William James "Bill" Dally is an American computer scientist and educator. He currently works as a chief scientist at NVIDIA. In May 2020, he developed open-source ventilator that can be built with $400 in readily available parts.
Dally received the B.S. degree in electrical engineering from Virginia Tech. While working for Bell Telephone Laboratories he contributed to the design of the Bellmac 32, an early 32-bit microprocessor, and earned an M.S. degree in electrical engineering from Stanford University in 1981. He then went to the California Institute of Technology (Caltech), graduating with a Ph.D. degree in computer science in 1986. At Caltech he designed the MOSSIM simulation engine and an integrated circuit for routing. While at Caltech, he was part of the founding group of Stac Electronics in 1983.
From 1986 to 1997 Dally taught at MIT where he and his group built the J–Machine and the M–Machine, parallel machines emphasizing low overhead synchronization and communication. During his MIT times he claims to have collaborated on developing design of Cray T3D and Cray T3E supercomputers. He became the Willard R. and Inez Kerr Bell Professor in the Stanford University School of Engineering and chairman of the computer science department at Stanford.
He developed a number of techniques used in modern interconnection networks including routing-based deadlock avoidance, wormhole routing, link-level retry, virtual channels, global adaptive routing, and high-radix routers. He has developed efficient mechanisms for communication, synchronization, and naming in parallel computers including message-driven computing and fast capability-based addressing. He has developed a number of stream processors starting in 1995 including Imagine, for graphics, signal, and Image processing, and Merrimac, for scientific computing.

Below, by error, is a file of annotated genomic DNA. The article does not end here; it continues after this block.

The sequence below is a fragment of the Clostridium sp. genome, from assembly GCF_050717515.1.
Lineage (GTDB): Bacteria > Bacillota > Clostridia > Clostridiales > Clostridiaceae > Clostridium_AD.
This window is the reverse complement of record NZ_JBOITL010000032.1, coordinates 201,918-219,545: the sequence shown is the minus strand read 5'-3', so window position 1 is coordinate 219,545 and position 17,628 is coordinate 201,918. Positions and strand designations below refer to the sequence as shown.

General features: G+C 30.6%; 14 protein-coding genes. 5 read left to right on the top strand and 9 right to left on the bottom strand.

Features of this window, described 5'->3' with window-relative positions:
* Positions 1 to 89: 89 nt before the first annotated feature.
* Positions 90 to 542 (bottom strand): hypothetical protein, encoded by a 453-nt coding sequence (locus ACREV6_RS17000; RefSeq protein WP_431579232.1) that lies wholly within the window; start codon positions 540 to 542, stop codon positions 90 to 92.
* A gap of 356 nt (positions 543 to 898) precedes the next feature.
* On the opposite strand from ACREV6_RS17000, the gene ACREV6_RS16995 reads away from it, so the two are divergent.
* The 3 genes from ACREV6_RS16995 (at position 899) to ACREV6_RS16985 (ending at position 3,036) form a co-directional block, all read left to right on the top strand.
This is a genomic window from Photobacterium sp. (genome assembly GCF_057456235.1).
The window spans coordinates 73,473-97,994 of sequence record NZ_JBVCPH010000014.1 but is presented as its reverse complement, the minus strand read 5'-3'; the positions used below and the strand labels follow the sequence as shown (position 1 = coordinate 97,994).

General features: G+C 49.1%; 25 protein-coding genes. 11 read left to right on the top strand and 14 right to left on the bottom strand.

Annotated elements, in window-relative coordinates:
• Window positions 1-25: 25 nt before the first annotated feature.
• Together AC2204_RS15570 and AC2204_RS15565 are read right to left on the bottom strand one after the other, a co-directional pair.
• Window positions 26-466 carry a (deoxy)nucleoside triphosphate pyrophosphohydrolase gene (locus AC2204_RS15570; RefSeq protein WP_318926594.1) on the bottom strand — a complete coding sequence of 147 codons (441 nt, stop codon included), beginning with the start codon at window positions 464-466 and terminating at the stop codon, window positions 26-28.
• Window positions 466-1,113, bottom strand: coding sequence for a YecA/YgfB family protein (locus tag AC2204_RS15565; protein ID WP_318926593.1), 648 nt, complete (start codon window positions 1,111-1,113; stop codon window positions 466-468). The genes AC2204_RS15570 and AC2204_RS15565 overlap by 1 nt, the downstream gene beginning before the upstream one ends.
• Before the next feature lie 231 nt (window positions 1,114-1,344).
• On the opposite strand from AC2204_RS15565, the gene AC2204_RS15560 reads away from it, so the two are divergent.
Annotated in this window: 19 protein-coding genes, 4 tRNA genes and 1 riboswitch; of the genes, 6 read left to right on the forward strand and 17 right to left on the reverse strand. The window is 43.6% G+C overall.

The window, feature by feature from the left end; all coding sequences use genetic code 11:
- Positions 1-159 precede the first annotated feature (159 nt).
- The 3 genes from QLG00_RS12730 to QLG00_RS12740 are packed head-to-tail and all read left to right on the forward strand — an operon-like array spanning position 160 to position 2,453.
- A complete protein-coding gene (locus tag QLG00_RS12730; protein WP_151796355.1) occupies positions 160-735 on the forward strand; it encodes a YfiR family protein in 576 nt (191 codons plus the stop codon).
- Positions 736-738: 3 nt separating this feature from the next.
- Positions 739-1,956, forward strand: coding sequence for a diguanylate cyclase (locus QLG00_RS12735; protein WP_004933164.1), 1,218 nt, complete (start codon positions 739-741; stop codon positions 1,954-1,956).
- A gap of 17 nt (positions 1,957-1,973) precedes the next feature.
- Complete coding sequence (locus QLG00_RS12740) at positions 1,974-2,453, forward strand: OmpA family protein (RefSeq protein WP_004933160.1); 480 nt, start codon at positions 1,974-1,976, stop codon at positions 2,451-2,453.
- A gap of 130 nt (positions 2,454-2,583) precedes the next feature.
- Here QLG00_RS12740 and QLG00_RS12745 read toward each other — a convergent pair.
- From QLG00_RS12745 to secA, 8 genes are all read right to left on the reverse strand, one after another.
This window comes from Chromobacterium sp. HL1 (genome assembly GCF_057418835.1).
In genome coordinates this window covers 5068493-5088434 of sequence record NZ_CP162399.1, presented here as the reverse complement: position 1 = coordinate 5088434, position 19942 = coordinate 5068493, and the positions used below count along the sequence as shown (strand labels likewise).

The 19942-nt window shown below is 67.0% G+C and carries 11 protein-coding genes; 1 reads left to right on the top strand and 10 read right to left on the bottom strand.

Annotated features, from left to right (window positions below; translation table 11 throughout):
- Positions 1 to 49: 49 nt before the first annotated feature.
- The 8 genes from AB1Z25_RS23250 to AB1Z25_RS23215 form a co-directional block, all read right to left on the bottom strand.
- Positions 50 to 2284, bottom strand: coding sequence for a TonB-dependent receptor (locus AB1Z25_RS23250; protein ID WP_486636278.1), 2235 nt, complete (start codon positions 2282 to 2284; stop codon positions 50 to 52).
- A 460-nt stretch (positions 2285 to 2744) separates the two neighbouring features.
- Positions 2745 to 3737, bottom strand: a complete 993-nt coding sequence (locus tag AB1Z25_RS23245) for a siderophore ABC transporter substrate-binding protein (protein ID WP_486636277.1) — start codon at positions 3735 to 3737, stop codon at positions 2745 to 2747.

Dally was elected a Fellow of the Association for Computing Machinery in 2002, and a Fellow of the IEEE, also in 2002. In 2003 he became a consultant for Nvidia for the first time and helped to develop GeForce 8800 GPU s series. He received the ACM/SIGARCH Maurice Wilkes Award in 2000, the Seymour Cray Computer Science and Engineering Award in 2004, and the IEEE Computer Society Charles Babbage Award in 2006. In 2007 he was elected to the American Academy of Arts and Sciences, and in 2009 the National Academy of Engineering. He received the 2010 ACM/IEEE Eckert–Mauchly Award for "outstanding contributions to the architecture of interconnection networks and parallel computers."
He has published over 200 papers as well as the textbooks "Digital Systems Engineering" with John Poulton, and "Principles and Practices of Interconnection Networks" with Brian Towles. He was inventor or co-inventor on over 120 patents.
Dally's corporate involvements include various collaborations at Cray Research since 1989.
In May 2020, Dally released an open-source ventilator hardware design he developed in order to address the shortage resulting from the global coronavirus pandemic.